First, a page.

Title

Was There an Effect?: Investigating Stereotype Threat with Fake Stereotypes

Presenter Information

Jessica HodgesFollow

Academic Level at Time of Presentation

Senior

Major

Psychology and Sociology

List all Project Mentors & Advisor(s)

Jana Hackathorn, PhD.

Presentation Format

Oral Presentation

Abstract/Description

Previous research examining stereotype threat has shown that individuals who are reminded of a stereotype pertaining to their in-group are more likely to fulfill that stereotype, ironically as a result of the anxiety correlated with fulfilling the stereotype (Steele, 1995). In other words, reading or hearing a stereotype about one's in-group could influence individuals to worry that they personally are being included in the group and thus, a target of the stereotype. Currently, there is little to no known research regarding stereotype threat evoked with the use of fake stereotypes. That is, will a person fulfill a stereotype if the stereotype is fake. To test this, participants were invited to participate in a study in which they were given fake information regarding their in-group of political affiliation. Regardless of their actual political affiliation, participants were randomly assigned to read about list of attributes regarding their group that included statements that were either positive (e.g., lower on mental health stigma), negative (e.g., higher on mental health stigma), or unrelated (e.g., taller) to the current dependent measures. Then, participants completed a survey packet that contained, among others, a measure of mental health stigma (Community Attitudes Toward the Mentally Ill; CAMI; Taylor & Dear, 1981), empathy (the interpersonal reactivity index; Davis, 1980), racism (modern racism; McConahay, 1986), and psychological reactance (Dillard & Shen, 2005). It was hypothesized that participants’ scores would mimic their condition, regardless of the valence or true existence of the stereotype.

There were 121 participants collected by the end of the study. Analyses and findings do not support the initial hypotheses. There was no directional relationship between the condition (stereotype received) and mental health stigma (CAMI). Additionally, there was no relationship between the condition and racism scores. However, there was significance for the relationship of political affiliation on mental health stigma and racism. Results show that Republicans reported more racism and mental health stigma (for each of the subscales) than did Democrats. An added limitation is that political affiliation is a self-selected group. Stereotype threat research has mainly examined groups that are innate, or not self-selected, like sex and race. More research should be conducted regarding self-selected groups and stereotype threat.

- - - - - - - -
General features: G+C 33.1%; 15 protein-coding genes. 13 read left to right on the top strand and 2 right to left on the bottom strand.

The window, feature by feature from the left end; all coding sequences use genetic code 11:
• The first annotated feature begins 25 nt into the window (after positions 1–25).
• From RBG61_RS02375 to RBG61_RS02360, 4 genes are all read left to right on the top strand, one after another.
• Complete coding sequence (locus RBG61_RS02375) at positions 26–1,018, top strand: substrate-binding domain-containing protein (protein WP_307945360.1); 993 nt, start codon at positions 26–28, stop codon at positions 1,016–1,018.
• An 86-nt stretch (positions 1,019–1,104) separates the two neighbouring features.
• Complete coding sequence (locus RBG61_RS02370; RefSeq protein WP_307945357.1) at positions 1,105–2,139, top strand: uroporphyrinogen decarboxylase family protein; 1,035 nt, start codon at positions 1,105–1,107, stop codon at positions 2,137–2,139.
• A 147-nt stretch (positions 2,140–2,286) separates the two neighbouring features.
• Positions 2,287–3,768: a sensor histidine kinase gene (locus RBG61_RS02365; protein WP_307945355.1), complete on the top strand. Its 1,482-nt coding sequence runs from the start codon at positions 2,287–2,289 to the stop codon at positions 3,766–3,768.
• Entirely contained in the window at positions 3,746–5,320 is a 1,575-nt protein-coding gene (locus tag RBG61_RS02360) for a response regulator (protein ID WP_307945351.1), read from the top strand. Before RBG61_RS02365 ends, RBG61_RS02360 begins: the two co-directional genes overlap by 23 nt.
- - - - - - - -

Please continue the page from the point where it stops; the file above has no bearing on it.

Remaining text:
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Was There an Effect?: Investigating Stereotype Threat with Fake Stereotypes

Previous research examining stereotype threat has shown that individuals who are reminded of a stereotype pertaining to their in-group are more likely to fulfill that stereotype, ironically as a result of the anxiety correlated with fulfilling the stereotype (Steele, 1995). In other words, reading or hearing a stereotype about one's in-group could influence individuals to worry that they personally are being included in the group and thus, a target of the stereotype. Currently, there is little to no known research regarding stereotype threat evoked with the use of fake stereotypes. That is, will a person fulfill a stereotype if the stereotype is fake. To test this, participants were invited to participate in a study in which they were given fake information regarding their in-group of political affiliation. Regardless of their actual political affiliation, participants were randomly assigned to read about list of attributes regarding their group that included statements that were either positive (e.g., lower on mental health stigma), negative (e.g., higher on mental health stigma), or unrelated (e.g., taller) to the current dependent measures. Then, participants completed a survey packet that contained, among others, a measure of mental health stigma (Community Attitudes Toward the Mentally Ill; CAMI; Taylor & Dear, 1981), empathy (the interpersonal reactivity index; Davis, 1980), racism (modern racism; McConahay, 1986), and psychological reactance (Dillard & Shen, 2005). It was hypothesized that participants’ scores would mimic their condition, regardless of the valence or true existence of the stereotype.

There were 121 participants collected by the end of the study. Analyses and findings do not support the initial hypotheses. There was no directional relationship between the condition (stereotype received) and mental health stigma (CAMI). Additionally, there was no relationship between the condition and racism scores. However, there was significance for the relationship of political affiliation on mental health stigma and racism. Results show that Republicans reported more racism and mental health stigma (for each of the subscales) than did Democrats. An added limitation is that political affiliation is a self-selected group. Stereotype threat research has mainly examined groups that are innate, or not self-selected, like sex and race. More research should be conducted regarding self-selected groups and stereotype threat.